Fish and Wildlife Service, Washington.
Turnbull National Wildlife Refuge is located in northeastern Washington on the eastern edge of the Columbia River Basin in Spokane County. The refuge sits in the unique geological area known as the Channeled Scablands. Turnbull's 17,908 acres reflect a diverse landscape carved by massive Ice Age floods that scoured potholes, sloughs, and deep canyons out of the underlying basalt more than 15,000 years ago. Located within the Pacific Flyway, the refuge includes deep permanent sloughs, semi-permanent potholes, and seasonal wetlands. This mosaic provides important habitat for migrating and breeding waterfowl and other water birds. The upland habitat, primarily ponderosa pine/grassland mixed with exposed basalt cliffs and areas of meadow and shrub-steppe, supports a large variety of wildlife. More than 200 different kinds of birds have been recorded in this area. Mammals include elk, mule and white-tailed deer, coyote, badger, porcupine, muskrat, beaver, and 10 species of bats. The refuge provides habitat for two species Federally--listed as endangered or threatened--water howellia and bald eagle.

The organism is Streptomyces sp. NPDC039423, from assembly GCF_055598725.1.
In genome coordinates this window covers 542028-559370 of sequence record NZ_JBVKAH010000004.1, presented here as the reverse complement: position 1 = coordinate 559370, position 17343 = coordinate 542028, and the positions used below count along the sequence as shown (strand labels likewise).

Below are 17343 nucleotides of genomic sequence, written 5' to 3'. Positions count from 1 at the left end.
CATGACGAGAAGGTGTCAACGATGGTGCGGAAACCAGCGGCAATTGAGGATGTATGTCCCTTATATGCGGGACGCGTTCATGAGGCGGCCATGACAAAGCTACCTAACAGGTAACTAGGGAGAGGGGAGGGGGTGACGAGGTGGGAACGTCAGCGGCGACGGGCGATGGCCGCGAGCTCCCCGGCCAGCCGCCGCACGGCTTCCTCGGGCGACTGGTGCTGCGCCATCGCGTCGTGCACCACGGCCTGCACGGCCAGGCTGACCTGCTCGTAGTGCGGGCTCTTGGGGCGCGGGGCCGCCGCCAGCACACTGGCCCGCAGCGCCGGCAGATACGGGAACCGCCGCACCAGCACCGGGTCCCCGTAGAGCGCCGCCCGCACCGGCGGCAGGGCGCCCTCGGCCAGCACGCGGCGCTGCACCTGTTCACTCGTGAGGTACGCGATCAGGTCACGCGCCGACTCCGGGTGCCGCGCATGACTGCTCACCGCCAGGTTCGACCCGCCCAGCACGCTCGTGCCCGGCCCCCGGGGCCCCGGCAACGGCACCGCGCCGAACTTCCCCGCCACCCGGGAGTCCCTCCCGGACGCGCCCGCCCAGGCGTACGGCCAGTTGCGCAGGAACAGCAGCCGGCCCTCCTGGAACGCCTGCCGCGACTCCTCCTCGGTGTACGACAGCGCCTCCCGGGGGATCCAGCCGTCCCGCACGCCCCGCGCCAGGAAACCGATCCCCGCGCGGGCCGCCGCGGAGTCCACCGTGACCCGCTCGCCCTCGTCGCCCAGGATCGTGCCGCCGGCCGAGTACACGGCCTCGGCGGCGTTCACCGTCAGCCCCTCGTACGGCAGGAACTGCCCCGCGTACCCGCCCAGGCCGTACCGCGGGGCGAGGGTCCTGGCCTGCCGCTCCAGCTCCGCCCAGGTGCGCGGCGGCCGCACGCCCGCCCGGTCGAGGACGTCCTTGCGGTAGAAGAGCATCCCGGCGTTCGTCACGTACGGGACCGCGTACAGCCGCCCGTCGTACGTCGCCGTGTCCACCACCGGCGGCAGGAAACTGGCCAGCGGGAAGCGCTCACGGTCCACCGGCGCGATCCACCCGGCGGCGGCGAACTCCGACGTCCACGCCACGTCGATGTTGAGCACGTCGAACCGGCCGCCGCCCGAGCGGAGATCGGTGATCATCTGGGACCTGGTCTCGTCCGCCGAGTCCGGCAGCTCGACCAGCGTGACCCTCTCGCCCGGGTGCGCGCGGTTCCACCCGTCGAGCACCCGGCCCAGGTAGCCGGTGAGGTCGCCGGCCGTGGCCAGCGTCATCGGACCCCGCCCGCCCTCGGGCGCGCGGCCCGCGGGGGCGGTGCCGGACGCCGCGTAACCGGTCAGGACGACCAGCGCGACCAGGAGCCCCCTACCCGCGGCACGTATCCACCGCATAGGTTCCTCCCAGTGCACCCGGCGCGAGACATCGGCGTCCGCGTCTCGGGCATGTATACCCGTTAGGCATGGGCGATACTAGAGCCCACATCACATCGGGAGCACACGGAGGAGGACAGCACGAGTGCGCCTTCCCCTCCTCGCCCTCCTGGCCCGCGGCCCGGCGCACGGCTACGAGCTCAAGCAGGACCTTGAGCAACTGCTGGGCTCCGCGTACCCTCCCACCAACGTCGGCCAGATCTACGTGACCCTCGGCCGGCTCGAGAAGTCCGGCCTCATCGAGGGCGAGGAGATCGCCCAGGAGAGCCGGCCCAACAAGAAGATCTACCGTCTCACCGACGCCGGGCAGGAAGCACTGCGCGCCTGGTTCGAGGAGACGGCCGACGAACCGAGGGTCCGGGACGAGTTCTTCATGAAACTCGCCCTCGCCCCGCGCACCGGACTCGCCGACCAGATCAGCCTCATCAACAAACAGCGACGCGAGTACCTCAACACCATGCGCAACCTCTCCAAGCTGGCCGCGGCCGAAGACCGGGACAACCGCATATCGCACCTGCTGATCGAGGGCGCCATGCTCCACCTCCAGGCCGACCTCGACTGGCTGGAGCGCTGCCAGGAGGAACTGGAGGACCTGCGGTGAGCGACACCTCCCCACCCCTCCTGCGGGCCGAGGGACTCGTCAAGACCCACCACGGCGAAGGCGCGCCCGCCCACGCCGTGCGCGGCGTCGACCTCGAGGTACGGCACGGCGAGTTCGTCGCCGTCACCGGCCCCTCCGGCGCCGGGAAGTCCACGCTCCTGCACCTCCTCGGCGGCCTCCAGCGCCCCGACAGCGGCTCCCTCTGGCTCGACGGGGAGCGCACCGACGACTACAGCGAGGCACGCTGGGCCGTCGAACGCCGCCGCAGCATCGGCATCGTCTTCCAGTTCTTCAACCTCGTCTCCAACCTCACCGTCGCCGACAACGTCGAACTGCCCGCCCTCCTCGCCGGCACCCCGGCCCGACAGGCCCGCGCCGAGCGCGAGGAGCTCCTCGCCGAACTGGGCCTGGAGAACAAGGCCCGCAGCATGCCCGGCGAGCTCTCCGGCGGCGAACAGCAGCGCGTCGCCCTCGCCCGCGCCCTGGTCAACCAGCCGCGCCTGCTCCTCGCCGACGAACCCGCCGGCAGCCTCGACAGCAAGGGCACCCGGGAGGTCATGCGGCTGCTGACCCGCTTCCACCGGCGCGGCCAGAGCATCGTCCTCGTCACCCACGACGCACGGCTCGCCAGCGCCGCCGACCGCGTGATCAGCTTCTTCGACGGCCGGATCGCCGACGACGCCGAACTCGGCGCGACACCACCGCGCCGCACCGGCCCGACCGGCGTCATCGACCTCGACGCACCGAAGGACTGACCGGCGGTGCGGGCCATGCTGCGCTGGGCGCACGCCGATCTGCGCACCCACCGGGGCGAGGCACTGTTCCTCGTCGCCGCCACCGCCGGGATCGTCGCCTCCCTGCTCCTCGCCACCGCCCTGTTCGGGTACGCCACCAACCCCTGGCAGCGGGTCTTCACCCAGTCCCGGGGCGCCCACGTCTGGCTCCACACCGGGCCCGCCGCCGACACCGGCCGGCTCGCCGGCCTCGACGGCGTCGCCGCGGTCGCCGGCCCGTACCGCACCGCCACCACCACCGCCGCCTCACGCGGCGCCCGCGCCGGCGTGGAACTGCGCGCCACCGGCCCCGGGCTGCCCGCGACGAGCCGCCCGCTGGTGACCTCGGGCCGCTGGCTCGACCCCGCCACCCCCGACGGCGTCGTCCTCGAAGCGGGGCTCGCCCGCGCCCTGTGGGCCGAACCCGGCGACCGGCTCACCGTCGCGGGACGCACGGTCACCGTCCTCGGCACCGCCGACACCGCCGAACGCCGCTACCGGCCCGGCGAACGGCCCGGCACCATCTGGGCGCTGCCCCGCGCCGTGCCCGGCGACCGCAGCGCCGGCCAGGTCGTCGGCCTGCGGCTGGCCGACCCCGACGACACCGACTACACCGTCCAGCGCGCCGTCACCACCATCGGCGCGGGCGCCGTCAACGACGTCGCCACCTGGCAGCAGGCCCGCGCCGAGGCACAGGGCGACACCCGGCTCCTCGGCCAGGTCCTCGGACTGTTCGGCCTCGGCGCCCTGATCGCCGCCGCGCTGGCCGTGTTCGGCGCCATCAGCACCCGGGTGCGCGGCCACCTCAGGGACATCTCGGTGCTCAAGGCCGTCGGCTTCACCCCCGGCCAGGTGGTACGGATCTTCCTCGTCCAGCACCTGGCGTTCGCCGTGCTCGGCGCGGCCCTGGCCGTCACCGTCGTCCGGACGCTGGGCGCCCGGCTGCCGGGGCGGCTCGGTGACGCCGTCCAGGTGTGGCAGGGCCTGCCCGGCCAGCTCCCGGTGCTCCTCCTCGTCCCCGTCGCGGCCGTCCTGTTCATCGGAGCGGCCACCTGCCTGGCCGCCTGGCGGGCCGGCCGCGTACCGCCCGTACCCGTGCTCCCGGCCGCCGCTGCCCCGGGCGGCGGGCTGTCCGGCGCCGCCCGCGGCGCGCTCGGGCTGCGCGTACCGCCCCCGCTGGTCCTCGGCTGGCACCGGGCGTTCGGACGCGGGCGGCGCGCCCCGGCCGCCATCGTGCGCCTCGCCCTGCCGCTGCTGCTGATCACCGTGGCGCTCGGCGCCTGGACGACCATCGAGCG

The refuge is located south of the town of Cheney, Washington. Visitors can reach the public use area by driving 4 miles south from Highway 904 in Cheney on the Cheney-Plaza Road. The refuge entrance is marked by a large entrance sign and arrow pointing down Smith Road. Drive about 2 miles east on Smith Road to reach the refuge headquarters and public use area. The environmental education classroom is located at the refuge headquarters.